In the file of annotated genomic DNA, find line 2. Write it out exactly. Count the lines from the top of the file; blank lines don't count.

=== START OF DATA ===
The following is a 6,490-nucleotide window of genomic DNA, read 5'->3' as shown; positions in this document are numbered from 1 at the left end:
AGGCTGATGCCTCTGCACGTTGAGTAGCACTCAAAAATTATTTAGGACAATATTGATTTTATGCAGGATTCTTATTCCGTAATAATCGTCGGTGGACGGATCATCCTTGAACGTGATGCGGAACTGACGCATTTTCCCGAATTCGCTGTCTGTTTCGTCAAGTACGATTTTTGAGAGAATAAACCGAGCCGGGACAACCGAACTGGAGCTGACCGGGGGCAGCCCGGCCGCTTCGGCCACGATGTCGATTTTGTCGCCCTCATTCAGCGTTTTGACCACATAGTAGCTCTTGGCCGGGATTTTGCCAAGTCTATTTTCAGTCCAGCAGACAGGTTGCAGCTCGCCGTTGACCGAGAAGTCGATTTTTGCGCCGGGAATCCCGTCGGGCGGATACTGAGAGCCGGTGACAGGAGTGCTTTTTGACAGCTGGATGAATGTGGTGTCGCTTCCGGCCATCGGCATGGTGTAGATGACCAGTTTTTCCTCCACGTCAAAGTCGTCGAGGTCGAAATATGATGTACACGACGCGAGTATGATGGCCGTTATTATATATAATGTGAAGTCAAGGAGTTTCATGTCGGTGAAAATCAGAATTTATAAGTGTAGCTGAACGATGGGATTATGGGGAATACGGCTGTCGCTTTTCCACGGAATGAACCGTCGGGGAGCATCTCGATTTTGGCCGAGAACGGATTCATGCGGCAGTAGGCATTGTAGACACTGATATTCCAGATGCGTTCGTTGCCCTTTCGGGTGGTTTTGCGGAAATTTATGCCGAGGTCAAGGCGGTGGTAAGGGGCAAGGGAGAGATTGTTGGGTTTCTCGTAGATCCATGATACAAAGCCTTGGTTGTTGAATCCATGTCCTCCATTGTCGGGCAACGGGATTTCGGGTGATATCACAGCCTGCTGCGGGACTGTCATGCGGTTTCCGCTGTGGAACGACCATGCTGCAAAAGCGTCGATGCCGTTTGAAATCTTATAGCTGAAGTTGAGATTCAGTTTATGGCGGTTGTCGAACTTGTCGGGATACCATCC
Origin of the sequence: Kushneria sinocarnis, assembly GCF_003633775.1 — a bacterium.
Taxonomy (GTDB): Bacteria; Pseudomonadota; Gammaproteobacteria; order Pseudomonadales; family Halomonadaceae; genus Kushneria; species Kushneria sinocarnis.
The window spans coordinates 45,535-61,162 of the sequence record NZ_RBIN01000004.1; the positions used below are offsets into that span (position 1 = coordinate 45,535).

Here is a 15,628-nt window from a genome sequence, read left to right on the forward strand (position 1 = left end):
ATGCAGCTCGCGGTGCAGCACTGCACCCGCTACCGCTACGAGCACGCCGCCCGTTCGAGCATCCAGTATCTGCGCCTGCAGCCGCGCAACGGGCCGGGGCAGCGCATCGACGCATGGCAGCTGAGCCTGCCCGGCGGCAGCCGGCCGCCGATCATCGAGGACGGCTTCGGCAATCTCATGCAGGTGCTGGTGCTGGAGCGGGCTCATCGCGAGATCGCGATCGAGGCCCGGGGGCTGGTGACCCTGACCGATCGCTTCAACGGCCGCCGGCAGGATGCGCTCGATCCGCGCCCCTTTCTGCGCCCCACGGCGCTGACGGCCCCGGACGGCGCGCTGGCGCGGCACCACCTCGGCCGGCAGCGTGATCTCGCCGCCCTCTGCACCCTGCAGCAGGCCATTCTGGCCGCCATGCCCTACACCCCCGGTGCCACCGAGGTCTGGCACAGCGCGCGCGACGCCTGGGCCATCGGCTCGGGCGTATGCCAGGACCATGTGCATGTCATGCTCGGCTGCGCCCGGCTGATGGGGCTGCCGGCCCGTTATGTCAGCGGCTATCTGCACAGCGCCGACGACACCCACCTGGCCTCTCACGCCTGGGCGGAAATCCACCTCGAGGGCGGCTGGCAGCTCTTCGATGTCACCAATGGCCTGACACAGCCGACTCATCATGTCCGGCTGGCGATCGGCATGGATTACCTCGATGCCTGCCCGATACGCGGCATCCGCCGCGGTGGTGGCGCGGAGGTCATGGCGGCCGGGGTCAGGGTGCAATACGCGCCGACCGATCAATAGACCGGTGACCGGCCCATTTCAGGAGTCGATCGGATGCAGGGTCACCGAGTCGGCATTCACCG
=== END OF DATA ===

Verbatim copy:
AGGCTGATGCCTCTGCACGTTGAGTAGCACTCAAAAATTATTTAGGACAATATTGATTTTATGCAGGATTCTTATTCCGTAATAATCGTCGGTGGACGGATCATCCTTGAACGTGATGCGGAACTGACGCATTTTCCCGAATTCGCTGTCTGTTTCGTCAAGTACGATTTTTGAGAGAATAAACCGAGCCGGGACAACCGAACTGGAGCTGACCGGGGGCAGCCCGGCCGCTTCGGCCACGATGTCGATTTTGTCGCCCTCATTCAGCGTTTTGACCACATAGTAGCTCTTGGCCGGGATTTTGCCAAGTCTATTTTCAGTCCAGCAGACAGGTTGCAGCTCGCCGTTGACCGAGAAGTCGATTTTTGCGCCGGGAATCCCGTCGGGCGGATACTGAGAGCCGGTGACAGGAGTGCTTTTTGACAGCTGGATGAATGTGGTGTCGCTTCCGGCCATCGGCATGGTGTAGATGACCAGTTTTTCCTCCACGTCAAAGTCGTCGAGGTCGAAATATGATGTACACGACGCGAGTATGATGGCCGTTATTATATATAATGTGAAGTCAAGGAGTTTCATGTCGGTGAAAATCAGAATTTATAAGTGTAGCTGAACGATGGGATTATGGGGAATACGGCTGTCGCTTTTCCACGGAATGAACCGTCGGGGAGCATCTCGATTTTGGCCGAGAACGGATTCATGCGGCAGTAGGCATTGTAGACACTGATATTCCAGATGCGTTCGTTGCCCTTTCGGGTGGTTTTGCGGAAATTTATGCCGAGGTCAAGGCGGTGGTAAGGGGCAAGGGAGAGATTGTTGGGTTTCTCGTAGATCCATGATACAAAGCCTTGGTTGTTGAATCCATGTCCTCCATTGTCGGGCAACGGGATTTCGGGTGATATCACAGCCTGCTGCGGGACTGTCATGCGGTTTCCGCTGTGGAACGACCATGCTGCAAAAGCGTCGATGCCGTTTGAAATCTTATAGCTGAAGTTGAGATTCAGTTTATGGCGGTTGTCGAACTTGTCGGGATACCATCC